Today you turned four months old. You have become such an integral part of our lives that I cannot remember how Steve and I were an us before we were three of us. I cannot even imagine what it was like to be a me before I was your mother. You are such an awesome little human being and I feel so privileged to be a part of your life.
I can’t quite believe how quickly the past four months have gone. It seems like only a few short weeks ago that you were this tiny (ok, tiny-er) little being, with such big intent eyes and little animal noises. I am desperately afraid that I will forget what it was like to hold you as a newborn, to smell your fuzzy baby head, to feel your weight as you fell asleep against my shoulder — perfectly content and secure.
In order to aid myself in this, I am compiling a list of those things I want — need — to remember. I feel as if forgetting any moment of you would just break my heart.
1. Your smile. You smiled early, we think. Perhaps you had a lot of gas, but by three weeks, your smiles were aimed at us and clearly seemed to be in response to times when you were happy. I loved your early smiles, but your smiles now are just amazing You grin, you dimple, you give big smiles and then you give these full-face smiles that just light up the room! You give them freely and without reservation, and I can tell when you smile because your eyes crinkle up, so even if I can’t see your mouth, I know you’re happy. You smile in your sleep, these flickering grins that pass your mouth in an instant. You also smile on the boob sometimes, looking up at me with those big blue eyes, not willing to let go, but too blissed to not respond. Your face is full of love and trust and you are deliriously happy and want to show the world. I love your smiles.
2. Your tears. Your cries just break my heart, especially when your little lower lip pouts out. When you were new, your whole lower jaw would shake with the passion of your crying; combined with the outstretched fist, we (lovingly) compared you to the overacting of William Shatner (Khan!!). When they did the heel sticks to test your blood sugar levels in the hospital, I cried with you. I can’t understand how any parent could ever just listen. to. their. baby. cry. I resolved the moment I met you to try and limit your crying with whatever means available to me, because I love you too much to let you cry. Not that it has always helped, but I have always tried. Over time, the strength of your cries have increased, but their frequency has decreased. We had one midnight visit from the midwife in your first week when we just couldn’t figure out why you were still losing your nut at 10pm, when you weren’t hungry or dirty — turns out that’s the normal fussy evenings of a newborn. Huh! It makes me wish that I had read more books on parenting, instead of being so focused on the birth.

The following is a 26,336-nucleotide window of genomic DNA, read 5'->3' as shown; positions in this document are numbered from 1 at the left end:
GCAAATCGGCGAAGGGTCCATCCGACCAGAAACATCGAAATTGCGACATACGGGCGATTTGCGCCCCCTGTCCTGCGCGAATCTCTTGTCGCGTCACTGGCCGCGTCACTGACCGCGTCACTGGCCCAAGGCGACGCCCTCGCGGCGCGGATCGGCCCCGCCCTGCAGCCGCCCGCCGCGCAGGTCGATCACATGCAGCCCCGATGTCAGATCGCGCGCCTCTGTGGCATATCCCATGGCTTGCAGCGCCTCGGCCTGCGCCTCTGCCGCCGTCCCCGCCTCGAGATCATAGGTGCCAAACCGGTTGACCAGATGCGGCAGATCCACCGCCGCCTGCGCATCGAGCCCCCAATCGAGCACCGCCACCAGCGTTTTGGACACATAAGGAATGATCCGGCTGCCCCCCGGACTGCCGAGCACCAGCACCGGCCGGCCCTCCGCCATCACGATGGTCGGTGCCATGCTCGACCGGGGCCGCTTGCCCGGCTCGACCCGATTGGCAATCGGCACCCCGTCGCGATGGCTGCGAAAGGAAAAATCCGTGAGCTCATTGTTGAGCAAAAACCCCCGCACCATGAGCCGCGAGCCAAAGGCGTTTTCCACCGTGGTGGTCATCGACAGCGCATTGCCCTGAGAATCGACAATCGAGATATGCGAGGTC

3. Your hunger. When you were tiny, your hunger cues were easy: you were breathing, therefor you were hungry! Well, not quite so simple, but that first night I lay with you beside me in the hospital bed, I found your “ah ah ah ah” compelling me to open my shirt and offer you nourishment and comfort. Your breathing would quicken and your mouth would open like a little bird’s, and I would feed you. You also came with a cue which is only now starting to diminish: you would bonk your head against the shoulder of whomever was holding you, presumably tenderizing the flesh below for easy suckling. The bird faces were lost within your first few months, sadly, but the “ah ah ah” still makes the occasional appearance, as does the bonking. Lip-licking as a cue came and went, though I still sometimes find you licking my stomach in anticipation. When you’re hungry, your breathing still quickens as I come close, and sometimes that is all you need to ask me to bring you to the breast. You now show the proper ‘rooting’ reflex, where you turn your head to a stroke on your cheek and open your mouth to a hoped-for breast. Even on nights like tonight, when you snacked for two minutes out of every twenty, I am still intensely satisfied with my choice to breastfeed (I say that as if it was a choice rather than surrendering to your right and need for breastmilk). Your cues have changed, but your need and my ability are still dominant factors in our lives.
4. Your hands. Your tiny little fists when you were first born have unfolded slowly into open palms, creeping starfish which cup my breast as you nurse, wander slowing up my shirt front and flow up to cover your face so you can focus more intently on the task at hand. We were so overcome with pride for you that we remarked to the midwives how you were so focused on having your hands in front of your face, as if this were a mark of some infant genius. No, we were informed, all babies do that. It’s how they were in the womb and they’re not yet used to having all this space. Ah, we said. Ok. I remember when you held onto our fingers with your deathgrip, and how you learned to guide our finger to your mouth for drooling and chewing (instead of guiding it carefully into your cheek!). Now you can get a toy right into your mouth, along with a washcloth, your shirt, many fingers, sometimes your thumb, your seatbelt or any other thing that is placed remotely near your mouth. You are very dexterous. Your fingernails are your fathers, as are your long fingers and elegant wrist. Perhaps you will play the guitar. Or the drums, if your father is lucky 🙂